Any building owned that is to be used for business, such as an office or a manufacturing plant, is commercial property. Tax law considers commercial property a depreciating asset, which means its value falls over time. You cannot write off major costs associated with commercial property in the year you incur those costs. Rather, you must deduct their value little by little each year until you have recovered the expenditure in full. The IRS sets a default recovery period of 39 years for most commercial buildings.
The Straight-Line Path to Deduction
Commercial buildings are depreciated on a straight-line basis over a specified recovery period. In most cases, that recovery period is 39 years. To calculate your annual deduction, simply divide your depreciable cost by the number of years in the recovery period. The result is the amount you can claim as a deduction from your taxable income each year. Certain tax-exempt properties such as farming and buildings brought into use pre-1987 use alternative depreciation systems. It’s best to take a tax accountant’s advice before depreciating a special case property.
What You Can Depreciate
Taxpayers can depreciate the value of commercial buildings and any improvements made to them. Anything that betters the property or adds to its value, such as a new roof, is an improvement. Repairs that simply keep the commercial property in operating condition are not improvements and you cannot depreciate them. Both the building and improvements are depreciable from the date you first place them in service. In most cases, this will be the date of purchase or installation. However, if the building is empty upon purchase, you do not bring it into service until you lease it to a tenant.
Sorting the Land from the Building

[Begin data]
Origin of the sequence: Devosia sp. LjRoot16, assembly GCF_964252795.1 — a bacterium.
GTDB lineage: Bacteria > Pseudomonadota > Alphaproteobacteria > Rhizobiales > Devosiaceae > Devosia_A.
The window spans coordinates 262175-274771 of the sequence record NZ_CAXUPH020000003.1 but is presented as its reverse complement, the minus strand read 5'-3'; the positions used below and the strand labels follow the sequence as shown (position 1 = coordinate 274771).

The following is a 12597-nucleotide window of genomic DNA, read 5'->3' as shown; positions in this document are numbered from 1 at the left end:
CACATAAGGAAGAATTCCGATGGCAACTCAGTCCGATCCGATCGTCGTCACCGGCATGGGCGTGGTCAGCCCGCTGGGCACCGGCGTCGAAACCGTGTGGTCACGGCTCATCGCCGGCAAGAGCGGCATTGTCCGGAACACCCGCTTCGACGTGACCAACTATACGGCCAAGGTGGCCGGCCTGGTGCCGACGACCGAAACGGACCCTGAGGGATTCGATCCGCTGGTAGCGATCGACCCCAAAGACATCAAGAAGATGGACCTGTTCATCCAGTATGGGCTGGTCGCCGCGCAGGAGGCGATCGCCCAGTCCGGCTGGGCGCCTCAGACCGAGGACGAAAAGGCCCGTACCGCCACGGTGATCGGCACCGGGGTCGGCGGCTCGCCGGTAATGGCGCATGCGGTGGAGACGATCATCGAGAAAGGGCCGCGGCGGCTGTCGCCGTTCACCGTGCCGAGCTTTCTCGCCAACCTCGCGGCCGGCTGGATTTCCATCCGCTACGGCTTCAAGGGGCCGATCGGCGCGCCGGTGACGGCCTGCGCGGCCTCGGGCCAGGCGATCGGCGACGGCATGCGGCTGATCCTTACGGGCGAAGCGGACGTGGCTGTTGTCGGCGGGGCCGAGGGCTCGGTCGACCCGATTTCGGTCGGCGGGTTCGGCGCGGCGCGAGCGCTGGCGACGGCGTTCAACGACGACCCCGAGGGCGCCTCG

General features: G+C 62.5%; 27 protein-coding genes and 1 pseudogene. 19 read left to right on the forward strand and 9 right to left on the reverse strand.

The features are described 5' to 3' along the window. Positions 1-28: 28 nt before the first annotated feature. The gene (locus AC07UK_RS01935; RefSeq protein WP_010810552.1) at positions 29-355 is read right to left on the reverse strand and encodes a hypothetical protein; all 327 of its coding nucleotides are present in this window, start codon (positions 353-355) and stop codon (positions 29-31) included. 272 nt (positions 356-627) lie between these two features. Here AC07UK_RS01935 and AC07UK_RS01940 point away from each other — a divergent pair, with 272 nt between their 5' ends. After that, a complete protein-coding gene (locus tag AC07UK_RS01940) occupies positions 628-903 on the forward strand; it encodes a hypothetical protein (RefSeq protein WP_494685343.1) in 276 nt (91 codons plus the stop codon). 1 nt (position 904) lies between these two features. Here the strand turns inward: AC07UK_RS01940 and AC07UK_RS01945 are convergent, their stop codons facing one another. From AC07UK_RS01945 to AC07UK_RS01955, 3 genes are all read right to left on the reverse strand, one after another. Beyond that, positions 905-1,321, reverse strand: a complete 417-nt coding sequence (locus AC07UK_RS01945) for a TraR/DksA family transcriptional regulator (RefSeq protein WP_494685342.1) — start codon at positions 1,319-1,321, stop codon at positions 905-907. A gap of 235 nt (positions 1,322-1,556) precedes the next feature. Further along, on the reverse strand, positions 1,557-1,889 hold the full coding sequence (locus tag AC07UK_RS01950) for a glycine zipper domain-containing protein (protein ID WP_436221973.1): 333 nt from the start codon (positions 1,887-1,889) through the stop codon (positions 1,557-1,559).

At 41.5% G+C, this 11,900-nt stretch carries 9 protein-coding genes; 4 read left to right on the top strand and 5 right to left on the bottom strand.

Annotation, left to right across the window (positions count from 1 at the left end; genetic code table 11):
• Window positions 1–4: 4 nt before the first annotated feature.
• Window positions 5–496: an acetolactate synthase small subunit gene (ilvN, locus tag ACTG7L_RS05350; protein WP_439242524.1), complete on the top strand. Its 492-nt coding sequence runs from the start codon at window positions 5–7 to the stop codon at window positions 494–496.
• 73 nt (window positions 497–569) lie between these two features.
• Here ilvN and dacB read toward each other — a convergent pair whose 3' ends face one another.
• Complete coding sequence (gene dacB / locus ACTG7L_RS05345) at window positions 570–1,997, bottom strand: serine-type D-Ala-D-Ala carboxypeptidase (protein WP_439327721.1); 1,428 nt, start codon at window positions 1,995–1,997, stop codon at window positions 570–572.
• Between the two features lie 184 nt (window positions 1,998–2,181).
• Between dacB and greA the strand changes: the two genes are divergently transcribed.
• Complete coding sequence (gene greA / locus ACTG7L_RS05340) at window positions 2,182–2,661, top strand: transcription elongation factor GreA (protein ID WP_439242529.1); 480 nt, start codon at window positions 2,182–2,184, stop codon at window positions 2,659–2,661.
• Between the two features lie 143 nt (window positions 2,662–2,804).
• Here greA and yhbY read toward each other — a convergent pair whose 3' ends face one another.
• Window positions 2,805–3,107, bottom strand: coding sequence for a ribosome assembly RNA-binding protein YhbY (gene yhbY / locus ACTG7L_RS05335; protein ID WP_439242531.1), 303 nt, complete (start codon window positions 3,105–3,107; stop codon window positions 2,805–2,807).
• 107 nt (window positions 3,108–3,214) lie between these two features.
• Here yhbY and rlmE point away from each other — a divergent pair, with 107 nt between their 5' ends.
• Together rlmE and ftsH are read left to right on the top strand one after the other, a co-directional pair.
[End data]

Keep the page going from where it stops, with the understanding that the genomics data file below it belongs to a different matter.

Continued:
Land is not depreciable as its value does not materially deteriorate over time. Yet when you buy commercial real estate, you buy the land and the buildings on it as a single package. In order to depreciate the value of the commercial building, you must first divide the purchase price between the building and land. An accountant can do this for you in a way that satisfies the IRS. If you rent only part of your commercial property and use the rest for personal use, you can only depreciate the portion used for business.
Tenant Improvements Serve Less Time
Landlords typically make improvements to a rented commercial building every time a new tenant moves in. He likely will undo those improvements, and replace them with different improvements, when the tenant moves out at the end of his lease. In other words, tenant-specific improvements seldom last 39 years. The IRS recognizes this, and lets taxpayers depreciate non-structural tenant improvements over a 15-year accelerated schedule. Structural improvements, such as an addition, are depreciable on a standard 39-year schedule.
Depreciation compensates property owners for the loss in value that commercial real estate suffers over time. For tax purposes, the value of a property at any given time is the price you paid for it minus the depreciation you claimed. It follows that, if you sell the property for more than its tax value, the property has not lost value like it was supposed to. In this scenario, the IRS will reclaim some of the deductions made on your tax return. At the time of publication, the IRS requires you to include any gain made on the sale as ordinary income on your tax return, up to the amount of the depreciation claimed before the time of sale.
Jayne Thompson earned an LLB in Law and Business Administration from the University of Birmingham and an LLM in International Law from the University of East London. She practiced in various “big law” firms before launching a career as a commercial writer. Her work has appeared on numerous financial blogs including Wealth Soup and Synchrony. Find her at www.whiterosecopywriting.com.